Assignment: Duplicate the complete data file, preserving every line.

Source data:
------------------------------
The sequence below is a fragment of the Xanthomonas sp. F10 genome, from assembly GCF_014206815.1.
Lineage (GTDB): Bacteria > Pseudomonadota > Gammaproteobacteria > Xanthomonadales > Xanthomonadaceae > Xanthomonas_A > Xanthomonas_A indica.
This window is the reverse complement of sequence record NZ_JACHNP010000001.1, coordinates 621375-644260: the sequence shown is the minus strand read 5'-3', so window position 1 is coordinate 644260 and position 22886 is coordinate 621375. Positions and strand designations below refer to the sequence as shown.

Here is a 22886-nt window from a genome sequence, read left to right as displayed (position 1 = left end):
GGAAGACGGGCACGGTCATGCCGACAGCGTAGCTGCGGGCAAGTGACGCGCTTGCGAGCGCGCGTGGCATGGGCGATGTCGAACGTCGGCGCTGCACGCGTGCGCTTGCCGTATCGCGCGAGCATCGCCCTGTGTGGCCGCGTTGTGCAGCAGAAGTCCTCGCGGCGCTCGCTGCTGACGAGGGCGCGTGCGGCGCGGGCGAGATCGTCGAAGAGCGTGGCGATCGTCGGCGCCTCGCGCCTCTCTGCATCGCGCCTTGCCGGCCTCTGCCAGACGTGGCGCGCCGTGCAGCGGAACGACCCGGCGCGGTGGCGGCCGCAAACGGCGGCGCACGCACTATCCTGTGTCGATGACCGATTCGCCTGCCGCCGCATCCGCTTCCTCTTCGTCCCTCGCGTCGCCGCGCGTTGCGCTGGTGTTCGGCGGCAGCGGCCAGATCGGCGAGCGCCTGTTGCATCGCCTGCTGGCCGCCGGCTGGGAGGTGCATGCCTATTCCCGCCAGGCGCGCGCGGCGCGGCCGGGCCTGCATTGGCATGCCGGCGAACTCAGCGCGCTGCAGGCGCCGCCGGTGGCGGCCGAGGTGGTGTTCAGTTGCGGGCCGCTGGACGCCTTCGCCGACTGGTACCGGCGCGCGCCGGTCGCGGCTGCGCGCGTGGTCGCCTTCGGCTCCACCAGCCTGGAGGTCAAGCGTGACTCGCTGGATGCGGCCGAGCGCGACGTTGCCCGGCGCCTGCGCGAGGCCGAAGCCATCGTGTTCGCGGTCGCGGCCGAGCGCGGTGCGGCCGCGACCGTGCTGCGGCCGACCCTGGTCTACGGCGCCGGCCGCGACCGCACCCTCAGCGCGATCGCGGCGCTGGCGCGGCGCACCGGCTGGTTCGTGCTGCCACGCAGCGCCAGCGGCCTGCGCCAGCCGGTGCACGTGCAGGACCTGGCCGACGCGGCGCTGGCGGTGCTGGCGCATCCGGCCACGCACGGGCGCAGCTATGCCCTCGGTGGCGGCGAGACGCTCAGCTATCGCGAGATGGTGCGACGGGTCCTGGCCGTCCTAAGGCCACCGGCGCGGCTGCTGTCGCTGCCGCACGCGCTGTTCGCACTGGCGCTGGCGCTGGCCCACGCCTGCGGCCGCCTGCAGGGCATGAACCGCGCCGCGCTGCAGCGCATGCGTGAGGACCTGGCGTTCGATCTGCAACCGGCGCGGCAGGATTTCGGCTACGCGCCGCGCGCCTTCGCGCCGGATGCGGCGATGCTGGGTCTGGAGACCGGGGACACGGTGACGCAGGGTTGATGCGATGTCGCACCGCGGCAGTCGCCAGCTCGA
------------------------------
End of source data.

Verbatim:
The sequence below is a fragment of the Xanthomonas sp. F10 genome, from assembly GCF_014206815.1.
Lineage (GTDB): Bacteria > Pseudomonadota > Gammaproteobacteria > Xanthomonadales > Xanthomonadaceae > Xanthomonas_A > Xanthomonas_A indica.
This window is the reverse complement of sequence record NZ_JACHNP010000001.1, coordinates 621375-644260: the sequence shown is the minus strand read 5'-3', so window position 1 is coordinate 644260 and position 22886 is coordinate 621375. Positions and strand designations below refer to the sequence as shown.

Here is a 22886-nt window from a genome sequence, read left to right as displayed (position 1 = left end):
GGAAGACGGGCACGGTCATGCCGACAGCGTAGCTGCGGGCAAGTGACGCGCTTGCGAGCGCGCGTGGCATGGGCGATGTCGAACGTCGGCGCTGCACGCGTGCGCTTGCCGTATCGCGCGAGCATCGCCCTGTGTGGCCGCGTTGTGCAGCAGAAGTCCTCGCGGCGCTCGCTGCTGACGAGGGCGCGTGCGGCGCGGGCGAGATCGTCGAAGAGCGTGGCGATCGTCGGCGCCTCGCGCCTCTCTGCATCGCGCCTTGCCGGCCTCTGCCAGACGTGGCGCGCCGTGCAGCGGAACGACCCGGCGCGGTGGCGGCCGCAAACGGCGGCGCACGCACTATCCTGTGTCGATGACCGATTCGCCTGCCGCCGCATCCGCTTCCTCTTCGTCCCTCGCGTCGCCGCGCGTTGCGCTGGTGTTCGGCGGCAGCGGCCAGATCGGCGAGCGCCTGTTGCATCGCCTGCTGGCCGCCGGCTGGGAGGTGCATGCCTATTCCCGCCAGGCGCGCGCGGCGCGGCCGGGCCTGCATTGGCATGCCGGCGAACTCAGCGCGCTGCAGGCGCCGCCGGTGGCGGCCGAGGTGGTGTTCAGTTGCGGGCCGCTGGACGCCTTCGCCGACTGGTACCGGCGCGCGCCGGTCGCGGCTGCGCGCGTGGTCGCCTTCGGCTCCACCAGCCTGGAGGTCAAGCGTGACTCGCTGGATGCGGCCGAGCGCGACGTTGCCCGGCGCCTGCGCGAGGCCGAAGCCATCGTGTTCGCGGTCGCGGCCGAGCGCGGTGCGGCCGCGACCGTGCTGCGGCCGACCCTGGTCTACGGCGCCGGCCGCGACCGCACCCTCAGCGCGATCGCGGCGCTGGCGCGGCGCACCGGCTGGTTCGTGCTGCCACGCAGCGCCAGCGGCCTGCGCCAGCCGGTGCACGTGCAGGACCTGGCCGACGCGGCGCTGGCGGTGCTGGCGCATCCGGCCACGCACGGGCGCAGCTATGCCCTCGGTGGCGGCGAGACGCTCAGCTATCGCGAGATGGTGCGACGGGTCCTGGCCGTCCTAAGGCCACCGGCGCGGCTGCTGTCGCTGCCGCACGCGCTGTTCGCACTGGCGCTGGCGCTGGCCCACGCCTGCGGCCGCCTGCAGGGCATGAACCGCGCCGCGCTGCAGCGCATGCGTGAGGACCTGGCGTTCGATCTGCAACCGGCGCGGCAGGATTTCGGCTACGCGCCGCGCGCCTTCGCGCCGGATGCGGCGATGCTGGGTCTGGAGACCGGGGACACGGTGACGCAGGGTTGATGCGATGTCGCACCGCGGCAGTCGCCAGCTCGA